Blue Jays taking a cautious approach with LaTroy Hawkins


Blue Jays reliever LaTroy Hawkins has jerseys from eleven major league teams, but no World Series ring. In his finals season before retirement at 42 years old, he’s hoping to change that with the Blue Jays, but he may be battling his body. As Shi Davidi of Sportsnet writes, Hawkins has been held back recently to save his arm for the playoffs.

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Sunday marked Hawkins’ first trip to the mound in nine days after the righty had experienced some forearm soreness in prior outings. He noted in interviews, however, that he isn’t all the way back in terms of throwing his slider, which puts the greatest strain on that part of his arm. Now, the Jays are left to balance Hawkins’ fatigue while still keeping him sharp.

“That’s our thought process – save some bullets for the right situation,” Hawkins told Davidi. “If we didn’t have guys up for September, I’d push through it. But since we have guys, it’s the perfect time to rest.”

Hawkins admits that the forearm discomfort had been bothering him since the same injury landed him on the DL as a member of the Colorado Rockies. He’s been working around it up until this point, but is there enough time for the Blue Jays to get Hawkins to a point where he can pitch consistently in the playoffs? Besides, after coming over from the Rockies, he quickly became a go-to for John Gibbons.

“It was always there, but I was managing it,” he says. “Those days of rest, I just needed them. When I was younger I was able to go out there four out of five, six out of nine. That’s not in my DNA anymore. That’s when you know it’s that time.”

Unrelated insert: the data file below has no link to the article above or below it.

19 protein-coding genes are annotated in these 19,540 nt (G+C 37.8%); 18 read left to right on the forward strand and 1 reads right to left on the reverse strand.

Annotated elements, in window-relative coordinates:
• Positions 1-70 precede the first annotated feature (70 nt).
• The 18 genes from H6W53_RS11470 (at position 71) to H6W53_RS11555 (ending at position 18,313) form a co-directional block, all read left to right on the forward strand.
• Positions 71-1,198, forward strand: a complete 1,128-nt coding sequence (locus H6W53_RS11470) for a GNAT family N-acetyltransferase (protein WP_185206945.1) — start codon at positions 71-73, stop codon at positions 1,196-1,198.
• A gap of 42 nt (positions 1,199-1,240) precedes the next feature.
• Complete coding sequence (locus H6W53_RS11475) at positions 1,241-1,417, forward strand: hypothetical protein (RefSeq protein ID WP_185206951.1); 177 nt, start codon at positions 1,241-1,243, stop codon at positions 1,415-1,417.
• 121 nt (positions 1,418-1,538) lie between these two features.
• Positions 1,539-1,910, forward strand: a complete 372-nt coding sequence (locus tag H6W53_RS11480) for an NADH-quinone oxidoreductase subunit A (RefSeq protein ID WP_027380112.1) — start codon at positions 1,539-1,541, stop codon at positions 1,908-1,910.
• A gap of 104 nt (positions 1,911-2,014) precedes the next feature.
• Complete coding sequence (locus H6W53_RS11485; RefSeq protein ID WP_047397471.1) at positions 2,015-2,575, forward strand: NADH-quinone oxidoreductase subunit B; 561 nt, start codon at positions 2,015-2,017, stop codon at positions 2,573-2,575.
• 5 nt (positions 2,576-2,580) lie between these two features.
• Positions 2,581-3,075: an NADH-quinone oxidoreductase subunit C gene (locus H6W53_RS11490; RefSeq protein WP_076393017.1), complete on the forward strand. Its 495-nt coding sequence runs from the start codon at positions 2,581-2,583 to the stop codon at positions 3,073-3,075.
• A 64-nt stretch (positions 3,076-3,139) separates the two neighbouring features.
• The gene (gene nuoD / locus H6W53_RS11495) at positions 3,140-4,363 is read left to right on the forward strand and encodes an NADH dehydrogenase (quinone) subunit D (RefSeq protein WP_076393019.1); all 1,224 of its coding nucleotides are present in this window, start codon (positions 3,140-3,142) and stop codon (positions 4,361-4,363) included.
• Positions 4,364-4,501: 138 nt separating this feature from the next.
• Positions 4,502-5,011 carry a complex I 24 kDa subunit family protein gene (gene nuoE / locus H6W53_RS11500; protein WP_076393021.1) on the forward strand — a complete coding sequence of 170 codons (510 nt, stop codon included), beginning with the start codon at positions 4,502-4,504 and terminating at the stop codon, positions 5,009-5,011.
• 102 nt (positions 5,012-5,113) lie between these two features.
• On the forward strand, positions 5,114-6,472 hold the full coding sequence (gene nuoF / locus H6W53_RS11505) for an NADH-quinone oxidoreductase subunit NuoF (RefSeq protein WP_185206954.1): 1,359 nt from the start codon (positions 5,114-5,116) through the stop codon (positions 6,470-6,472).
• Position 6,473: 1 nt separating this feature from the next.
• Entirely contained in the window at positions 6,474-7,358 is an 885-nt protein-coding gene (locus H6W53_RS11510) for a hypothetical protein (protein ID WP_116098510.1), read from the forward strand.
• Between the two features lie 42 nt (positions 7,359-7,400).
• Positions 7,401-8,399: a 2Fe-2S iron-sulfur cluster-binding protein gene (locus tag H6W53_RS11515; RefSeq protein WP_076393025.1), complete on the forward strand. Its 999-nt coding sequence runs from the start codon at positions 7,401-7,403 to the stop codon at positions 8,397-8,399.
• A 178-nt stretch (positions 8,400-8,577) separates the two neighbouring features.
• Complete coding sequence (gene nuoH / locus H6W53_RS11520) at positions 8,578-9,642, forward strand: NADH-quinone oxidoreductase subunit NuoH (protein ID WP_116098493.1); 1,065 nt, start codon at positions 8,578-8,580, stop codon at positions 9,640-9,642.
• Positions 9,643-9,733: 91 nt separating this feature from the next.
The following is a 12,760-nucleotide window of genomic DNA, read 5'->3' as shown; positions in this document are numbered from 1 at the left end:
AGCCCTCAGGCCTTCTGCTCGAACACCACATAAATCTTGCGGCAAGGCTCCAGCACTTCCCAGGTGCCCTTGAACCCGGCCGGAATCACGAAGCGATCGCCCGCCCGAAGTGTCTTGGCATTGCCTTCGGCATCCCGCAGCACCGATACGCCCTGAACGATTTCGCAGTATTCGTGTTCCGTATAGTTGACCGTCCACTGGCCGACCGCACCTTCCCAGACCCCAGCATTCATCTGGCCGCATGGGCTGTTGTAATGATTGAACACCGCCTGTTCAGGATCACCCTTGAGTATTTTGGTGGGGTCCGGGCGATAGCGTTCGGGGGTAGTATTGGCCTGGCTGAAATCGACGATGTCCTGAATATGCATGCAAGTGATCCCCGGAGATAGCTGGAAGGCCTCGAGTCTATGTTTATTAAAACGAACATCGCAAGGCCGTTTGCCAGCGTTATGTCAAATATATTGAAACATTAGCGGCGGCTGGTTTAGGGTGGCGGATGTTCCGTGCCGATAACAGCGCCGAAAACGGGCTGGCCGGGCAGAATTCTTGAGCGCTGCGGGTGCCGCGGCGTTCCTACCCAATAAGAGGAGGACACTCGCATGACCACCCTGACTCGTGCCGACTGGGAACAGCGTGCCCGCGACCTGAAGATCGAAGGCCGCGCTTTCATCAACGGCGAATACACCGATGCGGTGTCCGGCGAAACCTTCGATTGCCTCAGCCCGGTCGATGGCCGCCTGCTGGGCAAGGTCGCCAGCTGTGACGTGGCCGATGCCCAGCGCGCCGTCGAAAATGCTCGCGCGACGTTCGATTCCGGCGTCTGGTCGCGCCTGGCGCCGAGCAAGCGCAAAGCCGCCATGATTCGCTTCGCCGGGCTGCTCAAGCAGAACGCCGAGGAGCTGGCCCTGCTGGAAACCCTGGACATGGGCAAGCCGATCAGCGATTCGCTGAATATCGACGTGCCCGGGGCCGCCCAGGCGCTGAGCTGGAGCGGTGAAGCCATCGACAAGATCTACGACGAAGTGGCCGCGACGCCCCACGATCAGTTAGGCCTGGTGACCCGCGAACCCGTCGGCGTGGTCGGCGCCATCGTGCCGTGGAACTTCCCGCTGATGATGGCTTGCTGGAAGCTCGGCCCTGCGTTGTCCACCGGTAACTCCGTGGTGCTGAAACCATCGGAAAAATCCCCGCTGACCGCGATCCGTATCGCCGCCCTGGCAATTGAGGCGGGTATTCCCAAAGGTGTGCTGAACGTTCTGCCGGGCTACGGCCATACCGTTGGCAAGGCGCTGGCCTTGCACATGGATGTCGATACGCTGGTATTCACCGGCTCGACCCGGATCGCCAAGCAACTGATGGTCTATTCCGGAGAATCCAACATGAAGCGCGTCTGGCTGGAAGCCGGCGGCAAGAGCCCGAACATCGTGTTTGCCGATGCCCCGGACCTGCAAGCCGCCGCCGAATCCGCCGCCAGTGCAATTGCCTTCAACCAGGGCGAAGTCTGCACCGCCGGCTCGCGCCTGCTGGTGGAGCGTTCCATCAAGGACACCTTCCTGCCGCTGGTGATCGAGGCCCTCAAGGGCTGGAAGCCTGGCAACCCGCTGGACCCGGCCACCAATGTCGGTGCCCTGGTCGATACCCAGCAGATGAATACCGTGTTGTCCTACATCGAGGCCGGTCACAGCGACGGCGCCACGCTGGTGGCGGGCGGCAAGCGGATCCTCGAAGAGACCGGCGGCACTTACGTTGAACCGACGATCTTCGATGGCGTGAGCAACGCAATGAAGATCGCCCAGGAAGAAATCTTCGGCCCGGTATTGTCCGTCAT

Some refreshing honesty, but something to monitor if you’re the Blue Jays. Hawkins explains to Davidi that he’s able to make in-game adjustments with ease when he’s feeling stronger, but when this forearm flares up, he feels a need to be perfect. “I used to be able to pitch when I didn’t feel good – not so much anymore,” Hawkins says, but having that wiggle room will be critical for him in October.

Expanded rosters certainly give the Jays an opportunity to limit his workload, but this could be a quiet conversation come playoff time. Not in terms of Hawkins’ roster spot, necessarily, but in terms of putting insurance around him. This could push Mark Lowe into some much-deserved situations, or slide Liam Hendriks one rung up the ladder when necessary. Therein lies the value of depth in a bullpen that has quickly become one of the best in baseball.

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